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Russian Standard.January 4, 2019 at 09:51 in reply to: Replacing dropper seat post with standard seat post? #254048
Dude, I am never giving up my dropper post. That thing is the only reason I don’t go over the bars.
Anyone who is considering removing the dropper should probably just stop drinking and buy a new bike.
“Fitness” is just your ability to overcome a challenge. I turn fifty this year, and I stopped comparing myself to my classmates a long long long time ago. Most people can barely handle an easy green trail.
Do whatever the old guy at your local bike shop recommends. He is trying to save you money and anguish.
I have owned a Talon for almost two years. This was my first MTB. It’s been very solid, and I rode a lot of advanced trails on it before deciding to plunk down the $$$$ on an upgrade.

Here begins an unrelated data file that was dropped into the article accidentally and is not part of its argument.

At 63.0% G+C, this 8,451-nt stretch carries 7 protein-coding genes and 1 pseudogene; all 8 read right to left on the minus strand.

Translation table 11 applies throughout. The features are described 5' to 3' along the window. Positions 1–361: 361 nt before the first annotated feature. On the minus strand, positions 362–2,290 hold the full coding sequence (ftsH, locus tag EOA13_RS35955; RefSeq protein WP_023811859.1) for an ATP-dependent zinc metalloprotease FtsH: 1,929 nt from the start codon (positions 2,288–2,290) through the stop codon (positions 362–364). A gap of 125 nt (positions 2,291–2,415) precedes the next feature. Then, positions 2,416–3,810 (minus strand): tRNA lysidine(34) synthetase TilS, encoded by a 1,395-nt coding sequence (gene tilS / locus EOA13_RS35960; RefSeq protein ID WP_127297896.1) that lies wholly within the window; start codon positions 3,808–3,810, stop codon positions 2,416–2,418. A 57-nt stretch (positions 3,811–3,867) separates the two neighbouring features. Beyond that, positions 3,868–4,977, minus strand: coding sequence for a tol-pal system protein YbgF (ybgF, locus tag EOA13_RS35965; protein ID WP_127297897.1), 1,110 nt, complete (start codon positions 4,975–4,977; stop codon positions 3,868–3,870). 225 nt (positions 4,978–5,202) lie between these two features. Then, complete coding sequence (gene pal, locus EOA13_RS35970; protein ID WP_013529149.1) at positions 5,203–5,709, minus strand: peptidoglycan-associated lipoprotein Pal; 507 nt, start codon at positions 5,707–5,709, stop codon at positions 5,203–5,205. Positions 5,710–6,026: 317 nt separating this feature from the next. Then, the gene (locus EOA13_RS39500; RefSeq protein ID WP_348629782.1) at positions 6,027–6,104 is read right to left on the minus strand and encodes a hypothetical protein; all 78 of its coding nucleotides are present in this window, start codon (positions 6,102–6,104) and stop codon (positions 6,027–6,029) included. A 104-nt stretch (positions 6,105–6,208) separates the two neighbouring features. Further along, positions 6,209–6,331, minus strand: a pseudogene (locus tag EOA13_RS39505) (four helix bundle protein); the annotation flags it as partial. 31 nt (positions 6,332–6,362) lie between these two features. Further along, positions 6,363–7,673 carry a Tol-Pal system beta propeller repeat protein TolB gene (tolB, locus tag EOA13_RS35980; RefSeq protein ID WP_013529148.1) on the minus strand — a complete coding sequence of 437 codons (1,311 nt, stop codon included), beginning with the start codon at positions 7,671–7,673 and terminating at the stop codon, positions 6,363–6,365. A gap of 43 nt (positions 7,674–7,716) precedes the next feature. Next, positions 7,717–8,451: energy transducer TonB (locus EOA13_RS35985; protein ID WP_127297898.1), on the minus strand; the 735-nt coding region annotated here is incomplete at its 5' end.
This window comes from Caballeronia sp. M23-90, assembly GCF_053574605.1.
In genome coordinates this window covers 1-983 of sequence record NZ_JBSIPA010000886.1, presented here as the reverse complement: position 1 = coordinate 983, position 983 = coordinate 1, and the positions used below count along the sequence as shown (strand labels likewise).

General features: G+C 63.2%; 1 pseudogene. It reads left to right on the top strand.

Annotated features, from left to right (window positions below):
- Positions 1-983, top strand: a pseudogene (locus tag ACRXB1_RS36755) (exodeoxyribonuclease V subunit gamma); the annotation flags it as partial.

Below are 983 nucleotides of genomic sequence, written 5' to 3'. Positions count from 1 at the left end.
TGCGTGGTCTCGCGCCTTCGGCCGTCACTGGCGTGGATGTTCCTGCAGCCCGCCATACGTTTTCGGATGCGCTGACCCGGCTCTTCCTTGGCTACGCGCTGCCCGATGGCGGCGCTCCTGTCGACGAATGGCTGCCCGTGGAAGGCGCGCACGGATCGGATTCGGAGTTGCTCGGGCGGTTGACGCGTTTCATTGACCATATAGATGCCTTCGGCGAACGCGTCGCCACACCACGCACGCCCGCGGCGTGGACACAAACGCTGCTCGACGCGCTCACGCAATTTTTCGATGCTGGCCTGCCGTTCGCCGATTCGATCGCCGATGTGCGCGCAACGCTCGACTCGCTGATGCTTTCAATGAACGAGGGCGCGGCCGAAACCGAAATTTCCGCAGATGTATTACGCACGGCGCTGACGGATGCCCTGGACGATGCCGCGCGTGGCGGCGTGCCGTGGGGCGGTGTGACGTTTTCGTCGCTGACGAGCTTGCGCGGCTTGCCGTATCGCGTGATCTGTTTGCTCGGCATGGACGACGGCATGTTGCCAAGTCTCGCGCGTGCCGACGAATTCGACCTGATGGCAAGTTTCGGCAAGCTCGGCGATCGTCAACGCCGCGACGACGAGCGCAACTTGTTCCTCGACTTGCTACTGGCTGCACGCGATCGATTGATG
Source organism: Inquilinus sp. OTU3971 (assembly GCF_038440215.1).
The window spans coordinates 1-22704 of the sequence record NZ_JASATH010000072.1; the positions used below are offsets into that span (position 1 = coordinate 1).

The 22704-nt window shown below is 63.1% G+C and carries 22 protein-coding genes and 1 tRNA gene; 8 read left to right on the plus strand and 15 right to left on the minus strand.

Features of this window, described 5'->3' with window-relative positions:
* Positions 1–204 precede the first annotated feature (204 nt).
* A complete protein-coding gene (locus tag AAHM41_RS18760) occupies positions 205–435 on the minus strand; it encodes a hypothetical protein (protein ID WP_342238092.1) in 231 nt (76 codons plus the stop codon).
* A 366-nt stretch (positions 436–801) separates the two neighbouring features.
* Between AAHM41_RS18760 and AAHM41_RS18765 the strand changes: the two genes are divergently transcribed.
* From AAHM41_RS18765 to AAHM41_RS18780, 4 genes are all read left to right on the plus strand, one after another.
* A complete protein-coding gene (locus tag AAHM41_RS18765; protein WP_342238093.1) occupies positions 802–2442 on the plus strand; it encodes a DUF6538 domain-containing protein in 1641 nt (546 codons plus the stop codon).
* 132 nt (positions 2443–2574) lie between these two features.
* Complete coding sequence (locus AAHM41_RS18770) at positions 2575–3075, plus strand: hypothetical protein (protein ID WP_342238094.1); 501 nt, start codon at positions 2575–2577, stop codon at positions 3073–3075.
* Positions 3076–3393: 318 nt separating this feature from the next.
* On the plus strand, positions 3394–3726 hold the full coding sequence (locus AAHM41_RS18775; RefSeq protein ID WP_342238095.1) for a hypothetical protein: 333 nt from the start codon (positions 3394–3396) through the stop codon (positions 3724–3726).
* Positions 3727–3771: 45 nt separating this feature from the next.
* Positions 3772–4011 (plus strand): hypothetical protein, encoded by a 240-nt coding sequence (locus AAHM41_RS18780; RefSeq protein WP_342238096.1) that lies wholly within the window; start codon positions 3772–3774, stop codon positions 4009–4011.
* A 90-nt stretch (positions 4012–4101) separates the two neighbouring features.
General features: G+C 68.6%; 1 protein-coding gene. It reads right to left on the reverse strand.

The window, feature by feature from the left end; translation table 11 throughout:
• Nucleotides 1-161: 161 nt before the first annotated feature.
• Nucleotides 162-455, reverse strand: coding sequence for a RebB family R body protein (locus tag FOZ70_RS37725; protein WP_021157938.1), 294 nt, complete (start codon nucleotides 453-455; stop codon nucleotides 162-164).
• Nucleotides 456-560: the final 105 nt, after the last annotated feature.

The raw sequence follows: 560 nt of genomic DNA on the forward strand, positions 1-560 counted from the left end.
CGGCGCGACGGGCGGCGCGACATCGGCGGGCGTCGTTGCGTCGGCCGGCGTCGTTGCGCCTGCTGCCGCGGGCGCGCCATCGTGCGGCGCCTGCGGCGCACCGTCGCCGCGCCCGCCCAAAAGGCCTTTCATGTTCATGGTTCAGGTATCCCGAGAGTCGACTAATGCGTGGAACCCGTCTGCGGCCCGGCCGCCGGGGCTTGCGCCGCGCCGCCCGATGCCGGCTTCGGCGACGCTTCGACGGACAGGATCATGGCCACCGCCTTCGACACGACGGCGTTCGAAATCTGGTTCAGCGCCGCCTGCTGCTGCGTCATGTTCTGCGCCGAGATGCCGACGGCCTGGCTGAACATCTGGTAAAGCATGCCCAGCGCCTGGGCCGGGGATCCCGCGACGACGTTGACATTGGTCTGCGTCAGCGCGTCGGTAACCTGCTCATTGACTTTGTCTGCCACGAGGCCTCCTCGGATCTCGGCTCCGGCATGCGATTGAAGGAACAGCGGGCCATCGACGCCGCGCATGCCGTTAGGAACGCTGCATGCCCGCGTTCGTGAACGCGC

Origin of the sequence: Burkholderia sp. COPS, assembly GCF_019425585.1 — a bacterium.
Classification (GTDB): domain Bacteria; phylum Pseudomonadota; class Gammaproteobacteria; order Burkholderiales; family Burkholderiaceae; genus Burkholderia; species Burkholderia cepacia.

The Talon is fun to ride, but the spec is cheap, and if you ride a lot it will actually start to limit you after a few months. That aside, I still ride it at least once a week, and I’m never ever parting with this beloved beater bike.
Beware of the false economy. Lots of us get into this saying we will just buy a cheap bike and see what happens, and end up spending twice as much because we were shy about spending the money on a quality first bike. But whatever you decide to do is cool, because we have ALL been there.
A high quality hardtail is always preferable to a low quality dual suspension bike.
Local honey. Mix a big tablespoon of it into your coffee every day. It takes several weeks to gain potency.